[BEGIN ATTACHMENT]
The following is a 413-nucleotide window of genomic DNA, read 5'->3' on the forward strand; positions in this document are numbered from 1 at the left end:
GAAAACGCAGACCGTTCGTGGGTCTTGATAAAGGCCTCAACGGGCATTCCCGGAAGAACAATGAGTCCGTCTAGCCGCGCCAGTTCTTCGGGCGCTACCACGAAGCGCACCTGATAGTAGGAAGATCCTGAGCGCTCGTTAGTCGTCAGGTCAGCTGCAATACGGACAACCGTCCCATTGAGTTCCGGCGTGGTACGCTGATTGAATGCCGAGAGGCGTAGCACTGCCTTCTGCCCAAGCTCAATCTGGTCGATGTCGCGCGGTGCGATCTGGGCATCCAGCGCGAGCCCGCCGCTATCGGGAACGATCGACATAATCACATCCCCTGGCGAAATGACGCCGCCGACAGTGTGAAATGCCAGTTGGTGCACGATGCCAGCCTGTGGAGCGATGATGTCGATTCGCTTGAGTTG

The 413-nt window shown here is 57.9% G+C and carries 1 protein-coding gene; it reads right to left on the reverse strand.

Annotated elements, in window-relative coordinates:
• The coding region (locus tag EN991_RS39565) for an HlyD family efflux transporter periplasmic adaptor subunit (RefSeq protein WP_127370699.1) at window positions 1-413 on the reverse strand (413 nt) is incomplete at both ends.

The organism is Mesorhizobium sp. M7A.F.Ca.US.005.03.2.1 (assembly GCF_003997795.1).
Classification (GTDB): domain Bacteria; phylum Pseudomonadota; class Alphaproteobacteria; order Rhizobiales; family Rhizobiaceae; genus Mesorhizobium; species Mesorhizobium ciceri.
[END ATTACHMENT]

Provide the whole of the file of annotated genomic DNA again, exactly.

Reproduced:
The following is a 413-nucleotide window of genomic DNA, read 5'->3' on the forward strand; positions in this document are numbered from 1 at the left end:
GAAAACGCAGACCGTTCGTGGGTCTTGATAAAGGCCTCAACGGGCATTCCCGGAAGAACAATGAGTCCGTCTAGCCGCGCCAGTTCTTCGGGCGCTACCACGAAGCGCACCTGATAGTAGGAAGATCCTGAGCGCTCGTTAGTCGTCAGGTCAGCTGCAATACGGACAACCGTCCCATTGAGTTCCGGCGTGGTACGCTGATTGAATGCCGAGAGGCGTAGCACTGCCTTCTGCCCAAGCTCAATCTGGTCGATGTCGCGCGGTGCGATCTGGGCATCCAGCGCGAGCCCGCCGCTATCGGGAACGATCGACATAATCACATCCCCTGGCGAAATGACGCCGCCGACAGTGTGAAATGCCAGTTGGTGCACGATGCCAGCCTGTGGAGCGATGATGTCGATTCGCTTGAGTTG

The 413-nt window shown here is 57.9% G+C and carries 1 protein-coding gene; it reads right to left on the reverse strand.

Annotated elements, in window-relative coordinates:
• The coding region (locus tag EN991_RS39565) for an HlyD family efflux transporter periplasmic adaptor subunit (RefSeq protein WP_127370699.1) at window positions 1-413 on the reverse strand (413 nt) is incomplete at both ends.

The organism is Mesorhizobium sp. M7A.F.Ca.US.005.03.2.1 (assembly GCF_003997795.1).
Classification (GTDB): domain Bacteria; phylum Pseudomonadota; class Alphaproteobacteria; order Rhizobiales; family Rhizobiaceae; genus Mesorhizobium; species Mesorhizobium ciceri.